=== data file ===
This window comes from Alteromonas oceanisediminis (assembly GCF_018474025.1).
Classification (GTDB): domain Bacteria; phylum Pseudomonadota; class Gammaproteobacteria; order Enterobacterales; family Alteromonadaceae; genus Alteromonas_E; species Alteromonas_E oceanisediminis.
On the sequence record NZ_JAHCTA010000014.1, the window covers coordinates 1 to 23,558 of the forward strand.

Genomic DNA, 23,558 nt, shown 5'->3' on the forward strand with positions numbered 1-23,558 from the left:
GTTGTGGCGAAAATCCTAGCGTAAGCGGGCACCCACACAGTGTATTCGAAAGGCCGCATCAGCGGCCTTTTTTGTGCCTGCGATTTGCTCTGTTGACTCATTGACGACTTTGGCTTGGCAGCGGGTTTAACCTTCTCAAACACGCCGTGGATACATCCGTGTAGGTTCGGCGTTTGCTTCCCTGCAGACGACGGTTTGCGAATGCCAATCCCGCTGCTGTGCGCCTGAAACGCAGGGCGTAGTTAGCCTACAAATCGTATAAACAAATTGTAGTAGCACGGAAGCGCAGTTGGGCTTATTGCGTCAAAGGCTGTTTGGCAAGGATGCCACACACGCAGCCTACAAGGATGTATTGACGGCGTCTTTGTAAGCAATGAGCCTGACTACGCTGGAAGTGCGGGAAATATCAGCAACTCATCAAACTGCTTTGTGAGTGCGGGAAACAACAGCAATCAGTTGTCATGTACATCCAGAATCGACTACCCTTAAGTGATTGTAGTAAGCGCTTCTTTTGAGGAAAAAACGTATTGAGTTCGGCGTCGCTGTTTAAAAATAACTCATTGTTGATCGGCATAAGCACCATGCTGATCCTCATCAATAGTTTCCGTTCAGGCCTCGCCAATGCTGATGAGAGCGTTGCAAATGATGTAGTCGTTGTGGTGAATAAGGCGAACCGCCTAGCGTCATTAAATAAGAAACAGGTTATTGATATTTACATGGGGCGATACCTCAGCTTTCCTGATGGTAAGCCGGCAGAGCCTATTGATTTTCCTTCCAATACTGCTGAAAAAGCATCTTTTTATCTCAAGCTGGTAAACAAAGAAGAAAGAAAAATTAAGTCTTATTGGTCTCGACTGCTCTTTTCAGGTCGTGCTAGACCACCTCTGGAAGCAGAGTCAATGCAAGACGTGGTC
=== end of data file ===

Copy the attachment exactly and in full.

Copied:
This window comes from Alteromonas oceanisediminis (assembly GCF_018474025.1).
Classification (GTDB): domain Bacteria; phylum Pseudomonadota; class Gammaproteobacteria; order Enterobacterales; family Alteromonadaceae; genus Alteromonas_E; species Alteromonas_E oceanisediminis.
On the sequence record NZ_JAHCTA010000014.1, the window covers coordinates 1 to 23,558 of the forward strand.

Genomic DNA, 23,558 nt, shown 5'->3' on the forward strand with positions numbered 1-23,558 from the left:
GTTGTGGCGAAAATCCTAGCGTAAGCGGGCACCCACACAGTGTATTCGAAAGGCCGCATCAGCGGCCTTTTTTGTGCCTGCGATTTGCTCTGTTGACTCATTGACGACTTTGGCTTGGCAGCGGGTTTAACCTTCTCAAACACGCCGTGGATACATCCGTGTAGGTTCGGCGTTTGCTTCCCTGCAGACGACGGTTTGCGAATGCCAATCCCGCTGCTGTGCGCCTGAAACGCAGGGCGTAGTTAGCCTACAAATCGTATAAACAAATTGTAGTAGCACGGAAGCGCAGTTGGGCTTATTGCGTCAAAGGCTGTTTGGCAAGGATGCCACACACGCAGCCTACAAGGATGTATTGACGGCGTCTTTGTAAGCAATGAGCCTGACTACGCTGGAAGTGCGGGAAATATCAGCAACTCATCAAACTGCTTTGTGAGTGCGGGAAACAACAGCAATCAGTTGTCATGTACATCCAGAATCGACTACCCTTAAGTGATTGTAGTAAGCGCTTCTTTTGAGGAAAAAACGTATTGAGTTCGGCGTCGCTGTTTAAAAATAACTCATTGTTGATCGGCATAAGCACCATGCTGATCCTCATCAATAGTTTCCGTTCAGGCCTCGCCAATGCTGATGAGAGCGTTGCAAATGATGTAGTCGTTGTGGTGAATAAGGCGAACCGCCTAGCGTCATTAAATAAGAAACAGGTTATTGATATTTACATGGGGCGATACCTCAGCTTTCCTGATGGTAAGCCGGCAGAGCCTATTGATTTTCCTTCCAATACTGCTGAAAAAGCATCTTTTTATCTCAAGCTGGTAAACAAAGAAGAAAGAAAAATTAAGTCTTATTGGTCTCGACTGCTCTTTTCAGGTCGTGCTAGACCACCTCTGGAAGCAGAGTCAATGCAAGACGTGGTC